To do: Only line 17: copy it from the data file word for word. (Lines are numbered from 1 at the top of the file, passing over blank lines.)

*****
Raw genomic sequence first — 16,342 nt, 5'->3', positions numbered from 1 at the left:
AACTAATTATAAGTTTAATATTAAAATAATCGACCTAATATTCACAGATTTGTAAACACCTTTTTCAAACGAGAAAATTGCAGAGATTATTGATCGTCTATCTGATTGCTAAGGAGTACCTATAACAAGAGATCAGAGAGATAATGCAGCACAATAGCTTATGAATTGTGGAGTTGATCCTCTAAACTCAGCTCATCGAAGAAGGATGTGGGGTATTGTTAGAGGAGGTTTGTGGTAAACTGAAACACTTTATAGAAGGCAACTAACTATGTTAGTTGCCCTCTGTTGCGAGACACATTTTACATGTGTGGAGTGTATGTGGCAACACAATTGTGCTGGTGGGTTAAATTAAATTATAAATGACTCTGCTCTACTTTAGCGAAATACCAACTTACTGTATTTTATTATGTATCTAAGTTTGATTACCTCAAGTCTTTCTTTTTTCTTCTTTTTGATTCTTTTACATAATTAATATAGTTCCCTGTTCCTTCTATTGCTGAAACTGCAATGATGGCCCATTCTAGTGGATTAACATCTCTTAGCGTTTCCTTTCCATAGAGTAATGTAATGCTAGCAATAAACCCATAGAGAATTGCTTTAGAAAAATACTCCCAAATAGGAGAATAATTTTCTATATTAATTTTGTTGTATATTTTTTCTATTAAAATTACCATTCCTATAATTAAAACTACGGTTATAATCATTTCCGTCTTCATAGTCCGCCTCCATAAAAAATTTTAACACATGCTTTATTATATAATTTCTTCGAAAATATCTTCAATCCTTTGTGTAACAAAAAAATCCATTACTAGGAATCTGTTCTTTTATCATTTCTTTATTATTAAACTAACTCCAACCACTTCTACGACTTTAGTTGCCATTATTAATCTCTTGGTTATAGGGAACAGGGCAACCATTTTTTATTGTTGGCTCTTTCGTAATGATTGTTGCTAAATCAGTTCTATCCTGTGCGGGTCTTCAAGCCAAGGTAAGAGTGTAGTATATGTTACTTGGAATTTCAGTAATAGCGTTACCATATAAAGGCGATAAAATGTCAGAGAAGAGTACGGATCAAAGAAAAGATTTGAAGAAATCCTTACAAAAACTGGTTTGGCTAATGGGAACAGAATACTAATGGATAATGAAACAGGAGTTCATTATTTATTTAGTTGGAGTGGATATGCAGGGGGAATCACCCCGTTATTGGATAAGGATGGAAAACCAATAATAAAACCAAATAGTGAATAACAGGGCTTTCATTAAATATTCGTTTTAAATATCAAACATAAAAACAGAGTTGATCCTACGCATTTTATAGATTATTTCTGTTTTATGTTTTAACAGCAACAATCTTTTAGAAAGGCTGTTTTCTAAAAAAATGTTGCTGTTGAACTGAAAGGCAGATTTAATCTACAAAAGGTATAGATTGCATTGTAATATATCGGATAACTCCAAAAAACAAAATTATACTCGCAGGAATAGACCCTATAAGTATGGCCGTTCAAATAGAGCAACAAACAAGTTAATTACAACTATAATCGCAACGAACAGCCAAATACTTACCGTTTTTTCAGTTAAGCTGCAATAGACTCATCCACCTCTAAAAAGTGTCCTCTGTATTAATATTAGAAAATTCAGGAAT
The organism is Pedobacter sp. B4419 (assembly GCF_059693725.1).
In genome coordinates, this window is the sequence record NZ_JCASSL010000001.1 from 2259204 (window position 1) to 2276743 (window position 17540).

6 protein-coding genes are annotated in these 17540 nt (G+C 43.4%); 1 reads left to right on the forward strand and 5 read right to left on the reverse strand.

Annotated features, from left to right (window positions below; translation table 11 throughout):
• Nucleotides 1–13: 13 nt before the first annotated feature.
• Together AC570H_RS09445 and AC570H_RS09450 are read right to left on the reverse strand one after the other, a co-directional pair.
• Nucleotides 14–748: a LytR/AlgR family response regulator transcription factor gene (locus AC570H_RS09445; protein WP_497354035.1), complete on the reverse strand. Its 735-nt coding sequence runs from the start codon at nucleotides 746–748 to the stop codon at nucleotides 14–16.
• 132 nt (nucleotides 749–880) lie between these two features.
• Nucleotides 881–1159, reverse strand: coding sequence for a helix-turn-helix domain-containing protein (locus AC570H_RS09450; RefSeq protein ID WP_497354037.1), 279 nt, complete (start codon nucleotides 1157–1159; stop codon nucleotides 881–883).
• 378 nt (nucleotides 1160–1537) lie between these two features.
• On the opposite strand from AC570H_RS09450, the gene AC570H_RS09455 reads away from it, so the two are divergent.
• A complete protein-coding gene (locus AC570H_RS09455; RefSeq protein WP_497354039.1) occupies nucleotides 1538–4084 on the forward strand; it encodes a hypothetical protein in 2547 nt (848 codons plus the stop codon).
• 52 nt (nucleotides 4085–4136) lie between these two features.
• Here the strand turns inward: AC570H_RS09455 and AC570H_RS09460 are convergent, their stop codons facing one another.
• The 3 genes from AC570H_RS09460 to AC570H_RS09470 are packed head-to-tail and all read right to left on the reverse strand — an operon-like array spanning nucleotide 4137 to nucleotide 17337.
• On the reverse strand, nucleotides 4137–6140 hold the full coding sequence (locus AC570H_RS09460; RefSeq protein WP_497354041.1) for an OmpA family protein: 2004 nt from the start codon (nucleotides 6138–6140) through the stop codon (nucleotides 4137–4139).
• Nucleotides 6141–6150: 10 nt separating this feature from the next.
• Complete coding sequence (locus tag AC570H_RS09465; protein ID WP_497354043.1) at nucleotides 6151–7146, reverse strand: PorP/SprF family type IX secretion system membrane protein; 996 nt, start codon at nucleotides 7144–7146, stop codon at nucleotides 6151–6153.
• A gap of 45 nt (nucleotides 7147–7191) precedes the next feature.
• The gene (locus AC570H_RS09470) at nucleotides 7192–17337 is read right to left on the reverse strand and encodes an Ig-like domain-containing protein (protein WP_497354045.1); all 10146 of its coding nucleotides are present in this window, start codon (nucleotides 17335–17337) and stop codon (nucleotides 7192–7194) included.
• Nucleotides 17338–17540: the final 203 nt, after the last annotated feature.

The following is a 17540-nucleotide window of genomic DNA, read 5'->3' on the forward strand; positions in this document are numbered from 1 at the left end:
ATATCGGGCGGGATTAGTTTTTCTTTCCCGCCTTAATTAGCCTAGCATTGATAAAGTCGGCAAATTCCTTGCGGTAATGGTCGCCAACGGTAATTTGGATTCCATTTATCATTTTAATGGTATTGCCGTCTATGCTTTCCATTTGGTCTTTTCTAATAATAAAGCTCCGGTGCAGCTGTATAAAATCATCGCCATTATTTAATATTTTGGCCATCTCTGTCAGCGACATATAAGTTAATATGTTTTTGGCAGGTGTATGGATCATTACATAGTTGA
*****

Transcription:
• The 3 genes from AC570H_RS09460 to AC570H_RS09470 are packed head-to-tail and all read right to left on the reverse strand — an operon-like array spanning nucleotide 4137 to nucleotide 17337.